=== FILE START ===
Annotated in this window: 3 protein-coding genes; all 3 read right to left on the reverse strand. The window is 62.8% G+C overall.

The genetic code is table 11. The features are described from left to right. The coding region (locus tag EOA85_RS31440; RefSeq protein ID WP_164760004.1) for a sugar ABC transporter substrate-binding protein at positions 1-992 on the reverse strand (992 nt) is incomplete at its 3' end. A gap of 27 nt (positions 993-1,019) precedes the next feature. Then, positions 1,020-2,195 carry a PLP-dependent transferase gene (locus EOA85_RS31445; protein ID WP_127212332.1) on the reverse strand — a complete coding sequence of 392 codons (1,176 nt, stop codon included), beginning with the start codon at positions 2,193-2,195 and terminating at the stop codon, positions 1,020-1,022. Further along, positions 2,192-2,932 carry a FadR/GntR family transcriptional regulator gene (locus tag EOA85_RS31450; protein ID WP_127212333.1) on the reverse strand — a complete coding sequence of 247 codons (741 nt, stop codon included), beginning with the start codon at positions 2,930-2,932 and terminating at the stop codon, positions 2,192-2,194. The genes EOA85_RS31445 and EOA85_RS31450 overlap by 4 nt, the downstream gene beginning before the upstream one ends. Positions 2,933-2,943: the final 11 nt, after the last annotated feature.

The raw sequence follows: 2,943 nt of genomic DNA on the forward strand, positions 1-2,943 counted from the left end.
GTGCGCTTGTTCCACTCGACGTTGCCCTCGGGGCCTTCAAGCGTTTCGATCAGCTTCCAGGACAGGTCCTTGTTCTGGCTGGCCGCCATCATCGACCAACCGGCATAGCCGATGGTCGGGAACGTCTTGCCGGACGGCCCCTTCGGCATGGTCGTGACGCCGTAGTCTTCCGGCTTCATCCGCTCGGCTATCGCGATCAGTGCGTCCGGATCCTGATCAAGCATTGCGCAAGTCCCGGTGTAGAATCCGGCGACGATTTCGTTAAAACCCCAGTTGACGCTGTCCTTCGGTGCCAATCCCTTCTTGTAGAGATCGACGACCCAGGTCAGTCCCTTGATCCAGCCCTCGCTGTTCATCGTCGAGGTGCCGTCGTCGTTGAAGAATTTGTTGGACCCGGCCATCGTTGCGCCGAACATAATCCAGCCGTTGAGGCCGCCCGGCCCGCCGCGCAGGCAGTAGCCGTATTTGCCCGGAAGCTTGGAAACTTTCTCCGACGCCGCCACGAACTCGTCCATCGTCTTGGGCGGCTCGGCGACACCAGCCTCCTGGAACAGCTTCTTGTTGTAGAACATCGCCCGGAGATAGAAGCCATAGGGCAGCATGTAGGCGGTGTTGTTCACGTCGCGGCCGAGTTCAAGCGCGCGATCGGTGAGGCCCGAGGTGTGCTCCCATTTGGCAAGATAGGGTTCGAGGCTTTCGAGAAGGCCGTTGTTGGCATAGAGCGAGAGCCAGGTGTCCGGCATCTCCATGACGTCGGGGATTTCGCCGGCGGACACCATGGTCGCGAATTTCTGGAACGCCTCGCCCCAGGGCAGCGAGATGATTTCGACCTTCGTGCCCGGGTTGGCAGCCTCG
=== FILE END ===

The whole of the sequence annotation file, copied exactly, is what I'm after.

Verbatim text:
Annotated in this window: 3 protein-coding genes; all 3 read right to left on the reverse strand. The window is 62.8% G+C overall.

The genetic code is table 11. The features are described from left to right. The coding region (locus tag EOA85_RS31440; RefSeq protein ID WP_164760004.1) for a sugar ABC transporter substrate-binding protein at positions 1-992 on the reverse strand (992 nt) is incomplete at its 3' end. A gap of 27 nt (positions 993-1,019) precedes the next feature. Then, positions 1,020-2,195 carry a PLP-dependent transferase gene (locus EOA85_RS31445; protein ID WP_127212332.1) on the reverse strand — a complete coding sequence of 392 codons (1,176 nt, stop codon included), beginning with the start codon at positions 2,193-2,195 and terminating at the stop codon, positions 1,020-1,022. Further along, positions 2,192-2,932 carry a FadR/GntR family transcriptional regulator gene (locus tag EOA85_RS31450; protein ID WP_127212333.1) on the reverse strand — a complete coding sequence of 247 codons (741 nt, stop codon included), beginning with the start codon at positions 2,930-2,932 and terminating at the stop codon, positions 2,192-2,194. The genes EOA85_RS31445 and EOA85_RS31450 overlap by 4 nt, the downstream gene beginning before the upstream one ends. Positions 2,933-2,943: the final 11 nt, after the last annotated feature.

The raw sequence follows: 2,943 nt of genomic DNA on the forward strand, positions 1-2,943 counted from the left end.
GTGCGCTTGTTCCACTCGACGTTGCCCTCGGGGCCTTCAAGCGTTTCGATCAGCTTCCAGGACAGGTCCTTGTTCTGGCTGGCCGCCATCATCGACCAACCGGCATAGCCGATGGTCGGGAACGTCTTGCCGGACGGCCCCTTCGGCATGGTCGTGACGCCGTAGTCTTCCGGCTTCATCCGCTCGGCTATCGCGATCAGTGCGTCCGGATCCTGATCAAGCATTGCGCAAGTCCCGGTGTAGAATCCGGCGACGATTTCGTTAAAACCCCAGTTGACGCTGTCCTTCGGTGCCAATCCCTTCTTGTAGAGATCGACGACCCAGGTCAGTCCCTTGATCCAGCCCTCGCTGTTCATCGTCGAGGTGCCGTCGTCGTTGAAGAATTTGTTGGACCCGGCCATCGTTGCGCCGAACATAATCCAGCCGTTGAGGCCGCCCGGCCCGCCGCGCAGGCAGTAGCCGTATTTGCCCGGAAGCTTGGAAACTTTCTCCGACGCCGCCACGAACTCGTCCATCGTCTTGGGCGGCTCGGCGACACCAGCCTCCTGGAACAGCTTCTTGTTGTAGAACATCGCCCGGAGATAGAAGCCATAGGGCAGCATGTAGGCGGTGTTGTTCACGTCGCGGCCGAGTTCAAGCGCGCGATCGGTGAGGCCCGAGGTGTGCTCCCATTTGGCAAGATAGGGTTCGAGGCTTTCGAGAAGGCCGTTGTTGGCATAGAGCGAGAGCCAGGTGTCCGGCATCTCCATGACGTCGGGGATTTCGCCGGCGGACACCATGGTCGCGAATTTCTGGAACGCCTCGCCCCAGGGCAGCGAGATGATTTCGACCTTCGTGCCCGGGTTGGCAGCCTCG